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Tuesday's papers: Food prices, refugee centre fire, final labour offer gone

Among the items found in the morning press are a comparison of supermarket food prices, reports of an overnight fire at the door of a refugee reception centre, and the withdrawal of the last union confederation proposal to avoid forced pay cuts.

Daily newspapers.
Image: E.D.Hawkins / Yle

The country's largest circulation daily, Helsingin Sanomat, today published the results of a survey of food prices and a comparison of prices at a range of supermarkets.

Using a shopping basket of 30 items at six large or medium-sized retail outlets in the capital region, the paper found the total tab was less than six months ago in June only at the Lidl store surveyed.

A comparison made in June showed that the same basket of food was cheaper than in February at all the stores included.

Some of the higher prices in this December survey can be attributed to seasonal fluctuations. Domestically-grown vegetables, for example, are less expensive during the summer months.

Helsingin Sanomat provides readers with charts comparing the prices of various items at the different supermarkets surveyed.  It also points out that competition for market shares by retail chains is likely to heat up even more after a recent deal in which Kesko acquired the Siwa and Valintatalo chains.

Another fire

A number of papers, including the newsstand tabloid Ilta-Sanomat, carry reports of a fire late last night at the Kaivanto refugee reception centre in Kangasala, east of Tampere.

According to reports, a passerby called emergency services after noticing a pile of clothing ablaze just outside the centre's main entrance.

Firefighters said that no one was injured, nor was an evacuation necessary, but there was a danger that the blaze could have spread from flames that reached up to two metres.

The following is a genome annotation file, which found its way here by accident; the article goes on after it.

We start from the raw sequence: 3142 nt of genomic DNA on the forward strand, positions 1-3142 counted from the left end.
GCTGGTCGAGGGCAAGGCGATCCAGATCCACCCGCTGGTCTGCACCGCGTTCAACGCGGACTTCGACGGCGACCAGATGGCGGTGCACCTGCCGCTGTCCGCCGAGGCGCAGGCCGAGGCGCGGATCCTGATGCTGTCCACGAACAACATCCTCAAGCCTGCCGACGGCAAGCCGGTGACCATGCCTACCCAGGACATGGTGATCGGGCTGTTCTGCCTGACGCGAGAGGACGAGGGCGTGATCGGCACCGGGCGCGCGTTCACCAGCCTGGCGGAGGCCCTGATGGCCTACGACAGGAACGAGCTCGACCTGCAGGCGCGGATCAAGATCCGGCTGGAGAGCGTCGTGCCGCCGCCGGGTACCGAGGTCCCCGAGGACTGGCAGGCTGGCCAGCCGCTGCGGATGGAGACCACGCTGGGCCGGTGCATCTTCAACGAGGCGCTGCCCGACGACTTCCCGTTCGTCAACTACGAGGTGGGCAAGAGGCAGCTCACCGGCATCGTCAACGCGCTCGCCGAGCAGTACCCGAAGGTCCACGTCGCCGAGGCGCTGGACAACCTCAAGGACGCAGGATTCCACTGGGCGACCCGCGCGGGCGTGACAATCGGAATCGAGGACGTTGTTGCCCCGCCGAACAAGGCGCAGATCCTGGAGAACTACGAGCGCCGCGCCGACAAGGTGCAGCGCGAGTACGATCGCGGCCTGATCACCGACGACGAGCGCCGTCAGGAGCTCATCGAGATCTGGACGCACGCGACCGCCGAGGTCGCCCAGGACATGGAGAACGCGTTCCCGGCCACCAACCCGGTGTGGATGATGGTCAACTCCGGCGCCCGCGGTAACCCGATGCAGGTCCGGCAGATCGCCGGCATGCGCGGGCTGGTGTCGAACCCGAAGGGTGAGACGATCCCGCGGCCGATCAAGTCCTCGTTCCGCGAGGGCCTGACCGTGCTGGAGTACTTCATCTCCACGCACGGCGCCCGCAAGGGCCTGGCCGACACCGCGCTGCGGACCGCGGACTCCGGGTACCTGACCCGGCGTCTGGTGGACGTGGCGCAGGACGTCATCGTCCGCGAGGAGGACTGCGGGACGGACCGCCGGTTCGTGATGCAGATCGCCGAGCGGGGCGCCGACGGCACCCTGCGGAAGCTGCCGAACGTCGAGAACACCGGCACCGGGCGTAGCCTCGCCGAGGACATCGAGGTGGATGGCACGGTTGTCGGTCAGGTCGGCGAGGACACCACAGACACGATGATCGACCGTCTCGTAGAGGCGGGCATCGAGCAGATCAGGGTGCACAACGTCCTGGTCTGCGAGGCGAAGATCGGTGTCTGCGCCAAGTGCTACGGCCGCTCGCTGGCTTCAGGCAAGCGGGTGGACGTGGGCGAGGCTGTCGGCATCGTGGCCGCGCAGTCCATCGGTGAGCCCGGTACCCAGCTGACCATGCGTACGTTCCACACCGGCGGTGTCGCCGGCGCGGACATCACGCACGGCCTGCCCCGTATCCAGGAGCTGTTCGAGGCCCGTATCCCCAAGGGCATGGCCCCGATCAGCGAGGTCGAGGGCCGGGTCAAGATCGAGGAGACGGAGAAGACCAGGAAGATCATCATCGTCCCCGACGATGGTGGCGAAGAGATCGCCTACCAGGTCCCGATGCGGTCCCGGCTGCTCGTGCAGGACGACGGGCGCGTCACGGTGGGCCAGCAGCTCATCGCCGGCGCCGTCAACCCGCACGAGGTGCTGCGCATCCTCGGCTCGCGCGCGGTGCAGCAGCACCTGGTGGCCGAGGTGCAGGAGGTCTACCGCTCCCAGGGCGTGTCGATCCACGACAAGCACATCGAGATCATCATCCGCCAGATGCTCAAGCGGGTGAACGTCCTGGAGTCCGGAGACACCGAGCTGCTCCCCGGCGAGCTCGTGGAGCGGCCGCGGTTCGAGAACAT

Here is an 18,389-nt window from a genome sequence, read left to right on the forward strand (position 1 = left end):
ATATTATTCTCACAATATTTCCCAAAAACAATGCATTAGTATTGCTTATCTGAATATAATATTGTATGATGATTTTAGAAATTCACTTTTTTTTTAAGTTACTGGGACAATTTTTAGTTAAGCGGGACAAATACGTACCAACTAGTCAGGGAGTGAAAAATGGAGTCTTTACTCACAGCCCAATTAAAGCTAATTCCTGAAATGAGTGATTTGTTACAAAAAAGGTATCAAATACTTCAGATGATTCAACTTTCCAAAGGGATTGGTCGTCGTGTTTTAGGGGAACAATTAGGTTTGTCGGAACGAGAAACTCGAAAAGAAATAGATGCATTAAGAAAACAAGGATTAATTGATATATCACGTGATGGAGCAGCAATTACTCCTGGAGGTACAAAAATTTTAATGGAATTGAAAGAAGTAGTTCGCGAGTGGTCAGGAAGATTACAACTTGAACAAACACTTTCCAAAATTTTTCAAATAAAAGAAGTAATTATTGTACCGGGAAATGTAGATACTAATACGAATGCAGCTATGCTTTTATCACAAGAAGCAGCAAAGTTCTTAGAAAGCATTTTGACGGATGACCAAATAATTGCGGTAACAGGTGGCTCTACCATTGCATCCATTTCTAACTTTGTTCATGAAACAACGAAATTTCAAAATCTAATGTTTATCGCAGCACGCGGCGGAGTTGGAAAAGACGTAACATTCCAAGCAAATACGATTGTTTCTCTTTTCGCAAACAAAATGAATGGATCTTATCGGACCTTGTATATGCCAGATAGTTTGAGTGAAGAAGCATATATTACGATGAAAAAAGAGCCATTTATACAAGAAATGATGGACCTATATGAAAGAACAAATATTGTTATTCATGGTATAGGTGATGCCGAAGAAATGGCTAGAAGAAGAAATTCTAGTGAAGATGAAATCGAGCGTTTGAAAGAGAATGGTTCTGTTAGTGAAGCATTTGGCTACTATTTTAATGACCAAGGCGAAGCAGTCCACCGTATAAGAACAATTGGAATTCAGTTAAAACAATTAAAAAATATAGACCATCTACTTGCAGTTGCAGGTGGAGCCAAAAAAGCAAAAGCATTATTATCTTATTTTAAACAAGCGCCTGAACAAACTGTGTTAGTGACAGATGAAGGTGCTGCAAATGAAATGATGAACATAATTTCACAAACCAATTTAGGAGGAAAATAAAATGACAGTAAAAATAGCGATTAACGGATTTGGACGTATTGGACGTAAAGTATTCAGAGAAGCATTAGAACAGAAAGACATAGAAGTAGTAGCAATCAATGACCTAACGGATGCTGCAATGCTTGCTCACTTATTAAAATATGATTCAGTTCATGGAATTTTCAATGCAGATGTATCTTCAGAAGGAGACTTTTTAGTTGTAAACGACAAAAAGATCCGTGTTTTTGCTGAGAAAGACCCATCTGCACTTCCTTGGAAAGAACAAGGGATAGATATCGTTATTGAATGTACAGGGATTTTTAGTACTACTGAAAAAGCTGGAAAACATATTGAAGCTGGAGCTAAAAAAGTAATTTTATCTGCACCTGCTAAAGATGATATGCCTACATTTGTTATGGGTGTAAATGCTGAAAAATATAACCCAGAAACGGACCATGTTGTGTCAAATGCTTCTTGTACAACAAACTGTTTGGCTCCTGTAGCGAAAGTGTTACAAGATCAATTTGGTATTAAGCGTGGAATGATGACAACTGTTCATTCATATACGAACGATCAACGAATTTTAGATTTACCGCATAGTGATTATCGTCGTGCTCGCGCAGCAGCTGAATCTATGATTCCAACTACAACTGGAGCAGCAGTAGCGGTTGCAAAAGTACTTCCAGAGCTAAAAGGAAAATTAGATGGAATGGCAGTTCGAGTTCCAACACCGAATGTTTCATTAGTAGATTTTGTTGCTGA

Police are now investigating the cause of the fire. An emergency service official noted that the fire started at a place where residents smoke.

The Red Cross operated facility houses around 200 asylum seekers. In November three Finns beat and knifed an Iraqi man outside the same centre.

Labour warning

The Rovaniemi-based Lapin Kansa was among the papers that reported on what is likely the final nail in the coffin of efforts to avoid government plans for legislated pay cuts.

The final compromise offer to employers by the Central Organisation of Finnish Trade Unions SAK ran out on Monday, and SAK chair Lauri Lyly told the media that any initiative to resume negotiations will be up to the EK employers' grouping and the government.

The government plans to cut labour costs by five percent with a series of legislative measures, including reductions in pay for overtime, sick leave, Sunday hours and certain public holidays.

Lyly warned that these measures will adversely affect next autumn's round of contract negotiations, and that unions will take the impact of this legislation into account when setting targets in the next contract talks.

Negotiations on what was termed a "social contract" to improve economic productivity ran aground last week when the employers' EK turned down labour proposals after the Transport Workers Union decided to opt out of the process.

Making really sure

According to an account in Iltalehti, Merja, a 52 year-old resident of Helsinki, at first thought she was on a candid camera show when the cashier at the checkout counter at the S-Market in Maunula demanded to see her ID before selling her three bottles of mildly alcoholic cider last week.

But, when she was unable to produce prove of her age, the cashier removed the cider from the counter and was adamant that she couldn't buy it.

Merja told Iltalehti that she was shocked, and that it wasn't because she doesn't look 18, "I look my age."

She marched home, got her passport to prove she is old enough to buy alcohol. Rather than taking it as a complement, Merja felt insulted and has decided not to shop at the supermarket ever again.

Interviewed about the incident by the paper, the chain director for HOK-Elanto’s S-Markets, Kim Nikula, said that the general rule is that IDs are requested from anyone who looks under the age of 30.

"Some outlets want to make really sure and may temporarily raise that to checking the IDs of anyone who looks under 50."

While, according to Nikula, this is not common practice, it does happen.

"It is possible that an outlet wants to send out a pointed signal, and an especially strong reminder, that there will be no underage sales," he told Iltalehti.

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